God resteth on the seventh day and blesseth it. The earthly paradise, in which God placeth man. He commandeth him not to eat of the tree of knowledge. And formeth a woman of his rib.
 So the heavens and the earth were finished, and all the furniture of them.
 And on the seventh day God ended his work which he had made: and he rested on the seventh day from all his work which he had done.
 And he blessed the seventh day, and sanctified it: because in it he had rested from all his work which God created and made.
 These are the generations of the heaven and the earth, when they were created, in the day that the Lord God made the heaven and the earth:
 And every plant of the field before it sprung up in the earth, and every herb of the ground before it grew: for the Lord God had not rained upon the earth; and there was not a man to till the earth.
 "He rested": That is, he ceased to make or create any new kinds of things. Though, as our Lord tells us, John 5. 17,"He still worketh", viz., by conserving and governing all things, and creating souls.
 But a spring rose out of the earth, watering all the surface of the earth.
 And the Lord God formed man of the slime of the earth: and breathed into his face the breath of life, and man became a living soul.
 And the Lord God had planted a paradise of pleasure from the beginning: wherein he placed man whom he had formed.
 And the Lord God brought forth of the ground all manner of trees, fair to behold, and pleasant to eat of: the tree of life also in the midst of paradise: and the tree of knowledge of good and evil.
 And a river went out of the place of pleasure to water paradise, which from thence is divided into four heads.
 "The tree of life": So called because it had that quality, that by eating of the fruit of it, man would have been preserved in a constant state of health, vigour, and strength, and would not have died at all.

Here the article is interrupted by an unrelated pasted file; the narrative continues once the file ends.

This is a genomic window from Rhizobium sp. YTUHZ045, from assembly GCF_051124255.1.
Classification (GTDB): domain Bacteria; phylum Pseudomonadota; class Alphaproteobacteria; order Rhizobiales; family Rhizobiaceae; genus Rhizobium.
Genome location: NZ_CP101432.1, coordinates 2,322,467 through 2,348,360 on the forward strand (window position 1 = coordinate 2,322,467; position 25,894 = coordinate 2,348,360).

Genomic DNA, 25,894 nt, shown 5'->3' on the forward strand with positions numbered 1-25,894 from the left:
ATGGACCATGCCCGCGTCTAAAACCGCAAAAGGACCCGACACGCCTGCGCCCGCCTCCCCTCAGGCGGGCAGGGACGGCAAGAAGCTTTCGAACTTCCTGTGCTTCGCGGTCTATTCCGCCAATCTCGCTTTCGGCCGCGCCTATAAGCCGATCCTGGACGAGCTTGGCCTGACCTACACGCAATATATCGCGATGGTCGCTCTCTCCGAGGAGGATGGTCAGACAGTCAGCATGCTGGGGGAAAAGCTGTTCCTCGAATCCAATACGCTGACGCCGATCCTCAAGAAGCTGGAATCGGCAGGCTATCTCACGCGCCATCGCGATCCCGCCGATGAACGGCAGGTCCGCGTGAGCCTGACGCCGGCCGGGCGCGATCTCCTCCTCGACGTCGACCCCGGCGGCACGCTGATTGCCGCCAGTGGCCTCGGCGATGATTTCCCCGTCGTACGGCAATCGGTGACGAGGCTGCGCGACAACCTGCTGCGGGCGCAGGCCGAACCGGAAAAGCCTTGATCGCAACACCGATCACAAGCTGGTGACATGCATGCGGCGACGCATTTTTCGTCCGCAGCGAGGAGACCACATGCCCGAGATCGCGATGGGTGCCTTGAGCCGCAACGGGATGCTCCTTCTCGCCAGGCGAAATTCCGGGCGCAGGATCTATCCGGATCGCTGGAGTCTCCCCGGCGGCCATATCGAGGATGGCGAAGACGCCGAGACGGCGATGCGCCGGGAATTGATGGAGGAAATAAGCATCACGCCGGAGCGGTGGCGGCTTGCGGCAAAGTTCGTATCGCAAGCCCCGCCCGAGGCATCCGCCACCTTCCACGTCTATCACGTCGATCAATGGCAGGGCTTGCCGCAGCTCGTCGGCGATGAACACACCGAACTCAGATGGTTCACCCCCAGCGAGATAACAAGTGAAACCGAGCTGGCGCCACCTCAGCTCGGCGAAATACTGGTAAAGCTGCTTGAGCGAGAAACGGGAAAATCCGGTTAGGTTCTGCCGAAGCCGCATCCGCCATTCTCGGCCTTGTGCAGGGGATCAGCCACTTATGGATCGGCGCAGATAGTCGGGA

"The tree of knowledge": To which the deceitful serpent falsely attributed the power of imparting a superior kind of knowledge, beyond that which God was pleased to give.
 The name of the one is Phison: that is it which compasseth all the land of Hevilath, where gold groweth.
 And the gold of that land is very good: there is found bdellium, and the onyx stone.
 And the name of the second river is Gehon: the same is it that compasseth all the land of Ethiopia.
 And the name of the third river is Tigris: the same passeth along by the Assyrians. And the fourth river is Euphrates.
 And the Lord God took man, and put him into the paradise of pleasure, to dress it, and to keep it.
 And he commanded him, saying: Of every tree of paradise thou shalt eat:
 But of the tree of knowledge of good and evil, thou shalt not eat. For in what day soever thou shalt eat of it, thou shalt die the death.
 And the Lord God said: It is not good for man to be alone: let us make him a help like unto himself.
 And the Lord God having formed out of the ground all the beasts of the earth, and all the fowls of the air, brought them to Adam to see what he would call them: for whatsoever Adam called any living creature the same is its name.
 And Adam called all the beasts by their names, and all the fowls of the air, and all the cattle of the field: but for Adam there was not found a helper like himself.
 Then the Lord God cast a deep sleep upon Adam: and when he was fast asleep, he took one of his ribs, and filled up flesh for it.
 And the Lord God built the rib which he took from Adam into a woman: and brought her to Adam.
 And Adam said: This now is bone of my bones, and flesh of my flesh; she shall be called woman, because she was taken out of man.
 Wherefore a man shall leave father and mother, and shall cleave to his wife: and they shall be two in one flesh.
 And they were both naked: to wit, Adam and his wife: and were not ashamed.